Return to Sanctificum

Sanctificum cover imageChris Abani is one of the most significant living poets of English letters. But don’t take my word for it, let Abani take your imagination on a spiritual journey from Africa to America. Follow his life engraved in memory, life that could have ended at the sweet age of 18 when he was sentenced to death for his stand against big oil in his native Nigeria. To die is to return he will later say in the first poem.

Boys are taught to kill early.
when I shot a chick in my first ritual.
Eight when chickens became easy.
I have never killed a man, but
I know how, I know I can,
I know that if the timing were right I would.
I am afraid that I might not feel sorry.
I am afraid I will enjoy it.


Rarely can a voice like Abani’s be heard on a page, refined like one’s breath of a soul, like the sound of one’s bare feet that measure out the distance between god and themselves. No matter how far one advances along the not-so-linear line of life, the distance remains the same; the distance between our daily bread, our daily language and Sanctificum, a word that undergoes transformation as it enters our soul as communion.

Here is my body, I say, eat it, do this,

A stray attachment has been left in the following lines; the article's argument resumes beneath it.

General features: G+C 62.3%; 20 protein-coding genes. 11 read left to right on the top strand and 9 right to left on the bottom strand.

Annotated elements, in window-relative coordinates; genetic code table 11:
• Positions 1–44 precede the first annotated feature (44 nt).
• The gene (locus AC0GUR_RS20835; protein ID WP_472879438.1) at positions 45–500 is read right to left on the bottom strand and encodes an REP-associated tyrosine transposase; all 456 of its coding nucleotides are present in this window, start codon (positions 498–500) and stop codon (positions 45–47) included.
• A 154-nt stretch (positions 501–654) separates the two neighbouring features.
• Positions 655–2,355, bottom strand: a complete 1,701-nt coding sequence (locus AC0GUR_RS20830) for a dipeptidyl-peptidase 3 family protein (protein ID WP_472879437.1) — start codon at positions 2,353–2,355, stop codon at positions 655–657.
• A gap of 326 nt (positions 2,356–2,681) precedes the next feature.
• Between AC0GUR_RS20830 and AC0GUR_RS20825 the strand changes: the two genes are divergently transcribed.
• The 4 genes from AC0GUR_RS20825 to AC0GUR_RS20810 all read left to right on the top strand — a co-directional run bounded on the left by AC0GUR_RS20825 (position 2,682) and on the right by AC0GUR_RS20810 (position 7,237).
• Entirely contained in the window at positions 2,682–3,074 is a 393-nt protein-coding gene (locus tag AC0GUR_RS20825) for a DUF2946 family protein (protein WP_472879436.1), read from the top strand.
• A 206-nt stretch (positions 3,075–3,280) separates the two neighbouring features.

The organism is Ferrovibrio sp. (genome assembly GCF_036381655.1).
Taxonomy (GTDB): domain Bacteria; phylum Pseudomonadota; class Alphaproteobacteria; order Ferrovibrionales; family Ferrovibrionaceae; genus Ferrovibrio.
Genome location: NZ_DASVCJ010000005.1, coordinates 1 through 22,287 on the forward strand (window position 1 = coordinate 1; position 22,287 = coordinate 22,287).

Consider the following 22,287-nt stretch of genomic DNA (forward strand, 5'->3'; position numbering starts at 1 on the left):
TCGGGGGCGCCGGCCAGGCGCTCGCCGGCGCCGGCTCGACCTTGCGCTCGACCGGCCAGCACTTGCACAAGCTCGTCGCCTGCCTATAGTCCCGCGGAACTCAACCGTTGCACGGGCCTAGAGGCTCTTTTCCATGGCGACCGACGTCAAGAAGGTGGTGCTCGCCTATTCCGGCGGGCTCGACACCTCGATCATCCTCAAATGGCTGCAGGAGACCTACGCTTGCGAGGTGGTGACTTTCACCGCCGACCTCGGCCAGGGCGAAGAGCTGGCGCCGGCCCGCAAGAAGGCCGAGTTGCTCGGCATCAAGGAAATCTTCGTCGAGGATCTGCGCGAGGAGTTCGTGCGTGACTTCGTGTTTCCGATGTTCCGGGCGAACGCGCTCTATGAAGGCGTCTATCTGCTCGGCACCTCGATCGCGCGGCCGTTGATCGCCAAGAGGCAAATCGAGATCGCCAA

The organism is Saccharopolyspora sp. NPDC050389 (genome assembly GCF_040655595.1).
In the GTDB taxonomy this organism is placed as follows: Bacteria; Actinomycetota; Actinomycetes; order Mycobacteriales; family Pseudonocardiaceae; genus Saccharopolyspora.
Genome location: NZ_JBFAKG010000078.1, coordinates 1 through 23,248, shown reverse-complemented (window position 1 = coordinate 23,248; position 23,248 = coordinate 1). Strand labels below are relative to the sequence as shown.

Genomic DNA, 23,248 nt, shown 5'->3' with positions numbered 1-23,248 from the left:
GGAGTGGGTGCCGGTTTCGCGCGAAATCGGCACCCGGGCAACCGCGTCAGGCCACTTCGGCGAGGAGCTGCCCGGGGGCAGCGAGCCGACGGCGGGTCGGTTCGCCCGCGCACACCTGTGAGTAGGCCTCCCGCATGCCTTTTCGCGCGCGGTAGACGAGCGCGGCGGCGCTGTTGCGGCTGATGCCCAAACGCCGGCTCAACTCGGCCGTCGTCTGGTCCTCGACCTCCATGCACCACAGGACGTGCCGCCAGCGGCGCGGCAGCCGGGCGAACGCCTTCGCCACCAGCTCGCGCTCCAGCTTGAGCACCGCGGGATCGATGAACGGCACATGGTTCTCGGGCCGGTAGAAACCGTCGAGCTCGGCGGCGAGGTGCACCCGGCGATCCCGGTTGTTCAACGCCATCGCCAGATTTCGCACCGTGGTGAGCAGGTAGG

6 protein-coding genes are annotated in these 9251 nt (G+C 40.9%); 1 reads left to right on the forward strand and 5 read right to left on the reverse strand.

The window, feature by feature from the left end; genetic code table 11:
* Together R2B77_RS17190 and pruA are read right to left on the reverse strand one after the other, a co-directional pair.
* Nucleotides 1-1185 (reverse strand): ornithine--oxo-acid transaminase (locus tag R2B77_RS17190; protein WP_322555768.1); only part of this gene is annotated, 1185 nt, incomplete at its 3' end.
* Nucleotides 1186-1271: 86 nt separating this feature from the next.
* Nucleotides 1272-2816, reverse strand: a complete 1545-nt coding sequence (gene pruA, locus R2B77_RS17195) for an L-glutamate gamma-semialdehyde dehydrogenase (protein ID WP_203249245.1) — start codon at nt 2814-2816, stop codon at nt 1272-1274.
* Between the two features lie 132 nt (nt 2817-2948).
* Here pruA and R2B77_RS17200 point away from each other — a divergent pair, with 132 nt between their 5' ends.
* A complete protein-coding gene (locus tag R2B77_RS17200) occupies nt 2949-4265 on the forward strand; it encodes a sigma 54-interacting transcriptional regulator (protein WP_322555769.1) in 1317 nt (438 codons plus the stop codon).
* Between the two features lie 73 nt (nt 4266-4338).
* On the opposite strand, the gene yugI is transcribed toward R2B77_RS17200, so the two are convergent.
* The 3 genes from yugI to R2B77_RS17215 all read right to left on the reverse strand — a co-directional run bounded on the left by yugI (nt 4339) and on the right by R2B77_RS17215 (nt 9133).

remember me –

Like any of us, Abani stops at a crossroad, at a limit of human understanding when he confesses that language has failed him…

Language escapes me still –see it sprinting
down the street. Crazed. A crazy man.
Babbling. Babel. This is my language.
On a wall in Sarajevo, graffiti reads:

As if to warn readers not worthy of the word, not worthy to enter his house, the poet will say, How foolish of me to keep knocking on a door whose face remains closed to me. (Renewal) This keen recognition of ignorance seeps into his work as if to wake the Finnegans, to put in our hands a Vade mecum, a book of poetry we might take with us on the road and drink from it ceaselessly; enter the sacrum within, grow roots of our return. And return to Sanctificum you shall. Time and again.

This is a circle song. Like songs of old.
We go over the same territory, like a mower
religiously eating grass that will grow again.


This entry was posted in art, BOOKS, CULTURE, Nonfiction and tagged , . Bookmark the permalink.

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